Categories One-by-One: Original Song

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Re: Categories One-by-One: Original Song

Postby OscarGuy » Sat Feb 03, 2018 9:37 am

Personal opinion wise, I think Remember Me is the most forgettable song that could possibly win (titularly ironic, huh?). However, it's also the most driven song in the film and is part of a film that is guaranteed to win Best Animated Feature. Whether that means fewer people will watch that film or if more people will have watched the film overall, who knows.

To me, This Is Me is an incredibly catchy tune. It's an immensely empowering song and I liked the movie far more than anyone here probably.

That said, it all depends on how hefty the #MeToo voting movement will be this year. I could see a demographic in the Academy going all-in putting down only women winners in each category and going with Diane Warren who is, as you said, a 9-time nominee without a win. Or Blige who is an acting nominee and the first such acting nominee to earn an Original Song nomination in the same year.
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Categories One-by-One: Original Song

Postby The Original BJ » Sat Feb 03, 2018 1:55 am

This may well be the most thoroughly up-in-the-air category of them all this year -- I could see this prize going in just about any direction.

Oddly, the songwriter with the strongest overdue narrative -- 9-time nominee Diane Warren, who seemed to just narrowly lose out her last time around -- is probably the least likely to cop the prize. "Stand Up For Something" has much in common with past winner "Glory" -- it's another end credits ballad from a civil rights drama featuring rap sections by Common. But there are key differences, too. However hobbled Selma was, it was still a Best Picture nominee, and this category became a place to make sure it went home with a prize; Marshall is a much more insignificant player. And "Glory" was far more of an emotional knockout; I can't imagine the Oscar night performance of "Stand Up for Something" will leave the audience in tears the way the earlier number did.

After that, I'm honestly not sure what order I'd even rank the remaining nominees in terms of likelihood of winning. "Mighty River" could be somewhat limited by the fact that it's an end credits number, and certainly not the catchiest of these nominees, but perhaps that could be offset by the opportunity to reward Mary J. Blige, who is not only the kind of famous pop star this category has often honored, but also a certain-to-lose acting nominee who some may want to reward elsewhere. And with four nominations, Mudbound is a solid enough overall contender that voters may want to find some place to honor it.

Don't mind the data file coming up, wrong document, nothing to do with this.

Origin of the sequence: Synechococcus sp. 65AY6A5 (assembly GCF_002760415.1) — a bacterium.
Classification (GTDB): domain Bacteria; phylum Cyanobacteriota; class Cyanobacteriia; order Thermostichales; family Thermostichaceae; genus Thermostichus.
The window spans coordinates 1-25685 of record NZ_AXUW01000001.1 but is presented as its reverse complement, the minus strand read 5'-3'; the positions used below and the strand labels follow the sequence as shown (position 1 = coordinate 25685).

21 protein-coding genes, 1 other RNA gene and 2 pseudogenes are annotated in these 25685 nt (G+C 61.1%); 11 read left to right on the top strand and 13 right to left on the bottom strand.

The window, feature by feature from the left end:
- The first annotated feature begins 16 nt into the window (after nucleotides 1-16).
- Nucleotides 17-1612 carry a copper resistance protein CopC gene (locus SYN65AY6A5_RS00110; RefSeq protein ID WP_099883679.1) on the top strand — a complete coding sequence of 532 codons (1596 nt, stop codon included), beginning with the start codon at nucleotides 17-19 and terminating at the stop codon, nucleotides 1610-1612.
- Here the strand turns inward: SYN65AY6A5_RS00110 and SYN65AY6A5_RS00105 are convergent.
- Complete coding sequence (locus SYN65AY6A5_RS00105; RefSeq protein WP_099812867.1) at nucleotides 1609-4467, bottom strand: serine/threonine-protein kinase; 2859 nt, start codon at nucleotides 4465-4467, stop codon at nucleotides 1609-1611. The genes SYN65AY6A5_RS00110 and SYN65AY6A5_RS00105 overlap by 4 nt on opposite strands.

"Mystery of Love" is obviously attached to the most well-liked film overall, and is quite memorably used within the body of the film as essentially the protagonists' love song. It's a quiet number, but for me it's the most musically distinctive of any of these nominees, and a perfect emotional counterpoint to the montage of the last days of Oliver and Elio's relationship. I also think Sufjan Stevens's other song -- "Visions of Gideon" -- merited a nomination, and helps make that last close-up of Chalamet that much more affecting, so it's possible that collective one-two punch might help the songwriter prevail here.

"This Is Me" has become the self-empowerment anthem of what has become a surprisingly (and to me, unfathomably) successful hit film. It benefits from a big central production number within the movie, a genuinely knockout vocal performance from Keala Settle, and the heat of last year's winners in this category, Pasek and Paul. On the con side, there could be resistance to making the still very young songwriters back-to-back winners, the film is truly terrible, and some might be bothered by the fact that the song would be much more at home on American Idol than in a nineteenth century-set circus musical. But the Golden Globe would suggest it's a very strong candidate.

"Remember Me" would be a second win for Kristen and Bobby Lopez as well. It's probably the most instantly hummable of the nominees -- is it possible to leave Coco without having that earworm stuck in your head? And it also gets by far the most replay during the film, appearing over and over again in different forms, with its last incarnation providing a total tear-jerker moment. And of course it's worth noting just how much of a force animated features have been in this category, representing a full third of the winners over the last three decades.

I'm not really sure which way I'd bet just yet; I'm inclined to think one of the previously Oscared Broadway teams has a very good shot at adding another prize to their mantles, but I would be thrilled to see Stevens prevail.

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